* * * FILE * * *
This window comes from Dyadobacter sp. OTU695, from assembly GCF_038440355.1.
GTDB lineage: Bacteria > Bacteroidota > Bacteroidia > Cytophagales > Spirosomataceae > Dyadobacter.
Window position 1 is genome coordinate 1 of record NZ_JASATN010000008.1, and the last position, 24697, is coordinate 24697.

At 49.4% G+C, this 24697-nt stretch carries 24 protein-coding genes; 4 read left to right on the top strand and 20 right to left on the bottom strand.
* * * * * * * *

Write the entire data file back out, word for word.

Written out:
This window comes from Dyadobacter sp. OTU695, from assembly GCF_038440355.1.
GTDB lineage: Bacteria > Bacteroidota > Bacteroidia > Cytophagales > Spirosomataceae > Dyadobacter.
Window position 1 is genome coordinate 1 of record NZ_JASATN010000008.1, and the last position, 24697, is coordinate 24697.

At 49.4% G+C, this 24697-nt stretch carries 24 protein-coding genes; 4 read left to right on the top strand and 20 right to left on the bottom strand.